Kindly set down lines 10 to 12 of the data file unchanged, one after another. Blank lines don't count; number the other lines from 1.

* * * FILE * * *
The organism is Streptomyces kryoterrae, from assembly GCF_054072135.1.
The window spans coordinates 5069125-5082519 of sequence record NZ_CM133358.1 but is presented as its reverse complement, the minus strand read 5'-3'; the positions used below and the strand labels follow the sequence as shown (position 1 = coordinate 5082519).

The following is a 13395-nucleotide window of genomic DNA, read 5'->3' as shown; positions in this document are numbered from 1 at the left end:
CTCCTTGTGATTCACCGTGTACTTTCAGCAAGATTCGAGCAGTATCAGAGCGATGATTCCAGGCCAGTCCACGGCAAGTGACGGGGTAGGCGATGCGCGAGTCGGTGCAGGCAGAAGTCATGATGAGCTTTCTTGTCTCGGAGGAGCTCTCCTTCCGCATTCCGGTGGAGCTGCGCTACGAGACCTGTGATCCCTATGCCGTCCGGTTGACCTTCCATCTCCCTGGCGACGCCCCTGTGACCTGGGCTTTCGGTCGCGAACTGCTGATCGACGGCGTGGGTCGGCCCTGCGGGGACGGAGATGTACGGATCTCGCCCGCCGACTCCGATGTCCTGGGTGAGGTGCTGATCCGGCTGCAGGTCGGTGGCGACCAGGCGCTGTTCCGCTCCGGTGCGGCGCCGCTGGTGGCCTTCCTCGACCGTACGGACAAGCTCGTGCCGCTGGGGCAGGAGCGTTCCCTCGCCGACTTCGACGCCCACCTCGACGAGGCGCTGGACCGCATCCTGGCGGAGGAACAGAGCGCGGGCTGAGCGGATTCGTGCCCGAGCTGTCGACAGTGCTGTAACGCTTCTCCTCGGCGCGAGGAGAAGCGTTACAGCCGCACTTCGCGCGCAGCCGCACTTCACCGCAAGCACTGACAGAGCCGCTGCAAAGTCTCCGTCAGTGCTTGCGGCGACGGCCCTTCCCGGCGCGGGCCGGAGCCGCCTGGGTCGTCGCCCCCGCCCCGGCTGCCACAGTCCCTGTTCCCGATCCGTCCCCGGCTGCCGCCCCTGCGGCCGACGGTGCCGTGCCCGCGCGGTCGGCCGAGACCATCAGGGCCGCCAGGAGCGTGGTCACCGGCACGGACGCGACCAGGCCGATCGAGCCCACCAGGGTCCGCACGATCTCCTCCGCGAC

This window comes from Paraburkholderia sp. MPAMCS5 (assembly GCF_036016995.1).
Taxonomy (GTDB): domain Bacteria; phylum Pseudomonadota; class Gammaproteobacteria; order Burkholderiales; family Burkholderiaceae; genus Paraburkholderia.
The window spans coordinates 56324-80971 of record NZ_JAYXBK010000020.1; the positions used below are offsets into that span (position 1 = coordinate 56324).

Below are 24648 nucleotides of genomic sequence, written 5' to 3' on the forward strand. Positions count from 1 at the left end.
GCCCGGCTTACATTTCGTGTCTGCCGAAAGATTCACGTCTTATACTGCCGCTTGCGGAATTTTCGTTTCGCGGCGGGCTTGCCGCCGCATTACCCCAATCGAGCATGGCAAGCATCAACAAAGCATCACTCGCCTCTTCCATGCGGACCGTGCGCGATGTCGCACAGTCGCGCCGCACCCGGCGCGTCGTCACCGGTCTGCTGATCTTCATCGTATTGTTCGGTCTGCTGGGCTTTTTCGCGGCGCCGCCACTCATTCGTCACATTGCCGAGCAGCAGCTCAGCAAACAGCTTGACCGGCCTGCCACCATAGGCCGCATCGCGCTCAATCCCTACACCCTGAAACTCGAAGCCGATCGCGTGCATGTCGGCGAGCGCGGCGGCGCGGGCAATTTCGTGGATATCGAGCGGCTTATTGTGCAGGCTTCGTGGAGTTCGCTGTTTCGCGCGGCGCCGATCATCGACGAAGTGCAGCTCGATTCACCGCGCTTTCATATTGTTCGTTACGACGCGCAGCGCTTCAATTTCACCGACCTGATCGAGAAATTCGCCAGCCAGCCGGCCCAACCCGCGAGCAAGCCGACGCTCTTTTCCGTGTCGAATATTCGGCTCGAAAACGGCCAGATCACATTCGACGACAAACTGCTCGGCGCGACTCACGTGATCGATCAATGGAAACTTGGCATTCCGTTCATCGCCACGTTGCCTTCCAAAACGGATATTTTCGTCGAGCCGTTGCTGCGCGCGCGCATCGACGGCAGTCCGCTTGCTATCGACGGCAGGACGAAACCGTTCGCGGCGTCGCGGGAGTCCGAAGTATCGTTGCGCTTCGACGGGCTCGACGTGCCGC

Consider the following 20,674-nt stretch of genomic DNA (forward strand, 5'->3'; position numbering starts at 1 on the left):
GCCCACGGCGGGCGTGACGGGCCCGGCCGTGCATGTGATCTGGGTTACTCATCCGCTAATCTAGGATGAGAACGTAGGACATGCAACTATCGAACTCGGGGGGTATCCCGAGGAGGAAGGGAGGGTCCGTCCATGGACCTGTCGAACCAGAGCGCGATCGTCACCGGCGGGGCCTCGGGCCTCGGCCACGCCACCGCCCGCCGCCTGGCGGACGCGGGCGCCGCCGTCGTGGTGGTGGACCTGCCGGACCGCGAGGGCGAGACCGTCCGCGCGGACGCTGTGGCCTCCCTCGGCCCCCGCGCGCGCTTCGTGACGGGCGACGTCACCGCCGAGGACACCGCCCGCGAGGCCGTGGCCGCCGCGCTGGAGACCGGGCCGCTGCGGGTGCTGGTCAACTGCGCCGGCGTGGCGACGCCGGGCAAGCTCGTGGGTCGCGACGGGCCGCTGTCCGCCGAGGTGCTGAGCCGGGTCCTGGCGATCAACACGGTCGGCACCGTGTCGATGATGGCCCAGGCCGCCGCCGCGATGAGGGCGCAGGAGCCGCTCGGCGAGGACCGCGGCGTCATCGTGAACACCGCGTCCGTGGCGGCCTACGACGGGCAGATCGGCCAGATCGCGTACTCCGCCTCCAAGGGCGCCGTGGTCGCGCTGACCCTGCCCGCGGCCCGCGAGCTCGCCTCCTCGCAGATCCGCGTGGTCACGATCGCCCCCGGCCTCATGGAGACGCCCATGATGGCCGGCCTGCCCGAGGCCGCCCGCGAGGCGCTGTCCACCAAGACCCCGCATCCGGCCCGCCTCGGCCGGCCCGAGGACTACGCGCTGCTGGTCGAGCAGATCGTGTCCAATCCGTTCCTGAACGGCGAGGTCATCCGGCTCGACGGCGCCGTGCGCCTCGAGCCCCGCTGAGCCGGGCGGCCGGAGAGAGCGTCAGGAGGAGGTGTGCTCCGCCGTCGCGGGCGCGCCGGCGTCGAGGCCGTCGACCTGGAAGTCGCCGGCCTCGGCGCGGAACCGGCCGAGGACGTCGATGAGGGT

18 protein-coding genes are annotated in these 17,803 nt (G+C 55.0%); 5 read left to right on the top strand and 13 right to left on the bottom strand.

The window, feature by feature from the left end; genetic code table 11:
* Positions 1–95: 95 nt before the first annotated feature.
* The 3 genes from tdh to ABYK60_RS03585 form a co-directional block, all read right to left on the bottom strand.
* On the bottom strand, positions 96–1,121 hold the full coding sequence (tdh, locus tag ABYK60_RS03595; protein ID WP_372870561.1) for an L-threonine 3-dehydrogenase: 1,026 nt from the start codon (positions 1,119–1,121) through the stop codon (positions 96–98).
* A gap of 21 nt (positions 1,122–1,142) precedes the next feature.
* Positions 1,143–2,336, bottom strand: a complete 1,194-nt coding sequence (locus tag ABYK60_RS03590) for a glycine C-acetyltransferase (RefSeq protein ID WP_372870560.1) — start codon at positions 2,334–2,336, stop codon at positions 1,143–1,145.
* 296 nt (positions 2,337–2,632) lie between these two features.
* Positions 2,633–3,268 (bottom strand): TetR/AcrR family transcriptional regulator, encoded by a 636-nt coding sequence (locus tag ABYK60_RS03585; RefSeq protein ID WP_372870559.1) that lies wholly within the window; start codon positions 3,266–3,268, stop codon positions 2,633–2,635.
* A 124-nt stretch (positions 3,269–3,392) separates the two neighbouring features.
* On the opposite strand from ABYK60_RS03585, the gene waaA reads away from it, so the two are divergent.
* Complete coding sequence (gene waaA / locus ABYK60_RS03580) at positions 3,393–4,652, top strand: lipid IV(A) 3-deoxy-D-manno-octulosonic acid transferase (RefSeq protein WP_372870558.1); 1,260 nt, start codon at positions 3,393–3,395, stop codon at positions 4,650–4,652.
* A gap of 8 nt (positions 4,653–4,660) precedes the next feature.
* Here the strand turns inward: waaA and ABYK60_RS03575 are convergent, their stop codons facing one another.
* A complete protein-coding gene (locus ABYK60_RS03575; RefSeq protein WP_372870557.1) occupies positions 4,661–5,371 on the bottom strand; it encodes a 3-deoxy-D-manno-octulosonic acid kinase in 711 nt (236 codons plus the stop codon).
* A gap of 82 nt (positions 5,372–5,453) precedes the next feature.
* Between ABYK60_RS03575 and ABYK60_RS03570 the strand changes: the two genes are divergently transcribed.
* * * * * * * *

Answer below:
Consider the following 20,674-nt stretch of genomic DNA (forward strand, 5'->3'; position numbering starts at 1 on the left):
GCCCACGGCGGGCGTGACGGGCCCGGCCGTGCATGTGATCTGGGTTACTCATCCGCTAATCTAGGATGAGAACGTAGGACATGCAACTATCGAACTCGGGGGGTATCCCGAGGAGGAAGGGAGGGTCCGTCCATGGACCTGTCGAACCAGAGCGCGATCGTCACCGGCGGGGCCTCGGGCCTCGGCCACGCCACCGCCCGCCGCCTGGCGGACGCGGGCGCCGCCGTCGTGGTGGTGGACCTGCCGGACCGCGAGGGCGAGACCGTCCGCGCGGACGCTGTGGCCTCCCTCGGCCCCCGCGCGCGCTTCGTGACGGGCGACGTCACCGCCGAGGACACCGCCCGCGAGGCCGTGGCCGCCGCGCTGGAGACCGGGCCGCTGCGGGTGCTGGTCAACTGCGCCGGCGTGGCGACGCCGGGCAAGCTCGTGGGTCGCGACGGGCCGCTGTCCGCCGAGGTGCTGAGCCGGGTCCTGGCGATCAACACGGTCGGCACCGTGTCGATGATGGCCCAGGCCGCCGCCGCGATGAGGGCGCAGGAGCCGCTCGGCGAGGACCGCGGCGTCATCGTGAACACCGCGTCCGTGGCGGCCTACGACGGGCAGATCGGCCAGATCGCGTACTCCGCCTCCAAGGGCGCCGTGGTCGCGCTGACCCTGCCCGCGGCCCGCGAGCTCGCCTCCTCGCAGATCCGCGTGGTCACGATCGCCCCCGGCCTCATGGAGACGCCCATGATGGCCGGCCTGCCCGAGGCCGCCCGCGAGGCGCTGTCCACCAAGACCCCGCATCCGGCCCGCCTCGGCCGGCCCGAGGACTACGCGCTGCTGGTCGAGCAGATCGTGTCCAATCCGTTCCTGAACGGCGAGGTCATCCGGCTCGACGGCGCCGTGCGCCTCGAGCCCCGCTGAGCCGGGCGGCCGGAGAGAGCGTCAGGAGGAGGTGTGCTCCGCCGTCGCGGGCGCGCCGGCGTCGAGGCCGTCGACCTGGAAGTCGCCGGCCTCGGCGCGGAACCGGCCGAGGACGTCGATGAGGGT

18 protein-coding genes are annotated in these 17,803 nt (G+C 55.0%); 5 read left to right on the top strand and 13 right to left on the bottom strand.